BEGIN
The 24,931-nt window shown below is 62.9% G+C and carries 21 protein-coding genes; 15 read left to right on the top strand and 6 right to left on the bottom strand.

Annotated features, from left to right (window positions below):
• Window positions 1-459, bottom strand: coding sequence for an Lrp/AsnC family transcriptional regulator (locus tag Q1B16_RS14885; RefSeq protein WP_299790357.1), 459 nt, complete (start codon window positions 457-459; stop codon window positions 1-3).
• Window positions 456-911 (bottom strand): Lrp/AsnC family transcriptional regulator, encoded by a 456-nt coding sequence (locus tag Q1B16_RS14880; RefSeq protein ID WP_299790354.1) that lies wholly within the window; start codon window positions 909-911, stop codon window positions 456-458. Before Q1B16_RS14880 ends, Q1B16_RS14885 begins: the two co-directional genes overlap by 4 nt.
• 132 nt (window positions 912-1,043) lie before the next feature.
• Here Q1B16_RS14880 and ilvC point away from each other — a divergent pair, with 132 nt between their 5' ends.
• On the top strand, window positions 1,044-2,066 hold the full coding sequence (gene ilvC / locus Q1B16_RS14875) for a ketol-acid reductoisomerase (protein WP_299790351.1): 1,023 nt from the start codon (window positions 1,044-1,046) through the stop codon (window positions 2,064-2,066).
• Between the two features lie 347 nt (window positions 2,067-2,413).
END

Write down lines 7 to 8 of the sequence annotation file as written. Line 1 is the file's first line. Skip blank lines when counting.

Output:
• On the top strand, window positions 1,044-2,066 hold the full coding sequence (gene ilvC / locus Q1B16_RS14875) for a ketol-acid reductoisomerase (protein WP_299790351.1): 1,023 nt from the start codon (window positions 1,044-1,046) through the stop codon (window positions 2,064-2,066).
• Between the two features lie 347 nt (window positions 2,067-2,413).